Troubleshooting Slow and Failing Requests in Python

Feb 3, 2024 ยท 2 min read

Making HTTP requests is a common task in Python applications. The popular requests library provides a simple interface for this. However, you may occasionally run into issues with slow or failing requests. Here are some tips for troubleshooting:

Check for Network/Server Issues

First, rule out any network or server-side problems. Try accessing the URL in a browser to verify it is responding as expected. Slowdowns on the server can manifest as slow Python requests.

You can also check connectivity with a simple ping:

ping example.com

Use Sensible Timeouts

By default, the requests library waits indefinitely for a response. Set a timeout (in seconds) to prevent hanging:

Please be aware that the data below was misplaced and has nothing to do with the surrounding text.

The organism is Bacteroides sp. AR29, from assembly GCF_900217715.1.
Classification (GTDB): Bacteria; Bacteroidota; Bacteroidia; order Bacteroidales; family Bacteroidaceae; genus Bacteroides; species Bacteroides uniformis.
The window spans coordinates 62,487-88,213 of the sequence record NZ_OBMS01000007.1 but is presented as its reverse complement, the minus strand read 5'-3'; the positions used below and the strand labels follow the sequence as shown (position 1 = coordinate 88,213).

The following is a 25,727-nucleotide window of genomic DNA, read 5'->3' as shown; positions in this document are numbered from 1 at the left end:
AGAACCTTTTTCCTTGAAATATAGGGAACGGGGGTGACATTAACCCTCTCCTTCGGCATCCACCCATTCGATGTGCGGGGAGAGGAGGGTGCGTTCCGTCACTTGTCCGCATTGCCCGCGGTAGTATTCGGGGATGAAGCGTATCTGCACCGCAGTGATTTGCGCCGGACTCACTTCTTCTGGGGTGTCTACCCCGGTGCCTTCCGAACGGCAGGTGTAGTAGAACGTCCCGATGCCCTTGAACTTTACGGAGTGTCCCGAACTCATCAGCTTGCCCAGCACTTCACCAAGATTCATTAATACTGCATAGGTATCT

requests.get('https://example.com', timeout=3)

This will raise a Timeout exception if the server does not respond within 3 seconds. Start with a reasonable timeout and adjust as needed.

Inspect the Request

Dig into the Request object for clues. Check the elapsed time and error messages:

resp = requests.get('http://example.com')
print(resp.elapsed)
print(resp.text)

Also check headers for issues with authentication or missing API keys.

Profile Long Requests

Use the cProfile module to profile execution time and identify bottlenecks:

import cProfile
import requests
cProfile.run('requests.get("http://example.com")')

This can reveal if a specific section like SSL handshake or response processing is taking longer than expected.

Careful troubleshooting of request issues will help identify and resolve the root cause - whether from network blips, server load, or application code. Pay close attention to error messages and timeout exceptions. With some targeted profiling, you can get your Python requests running smoothly again.

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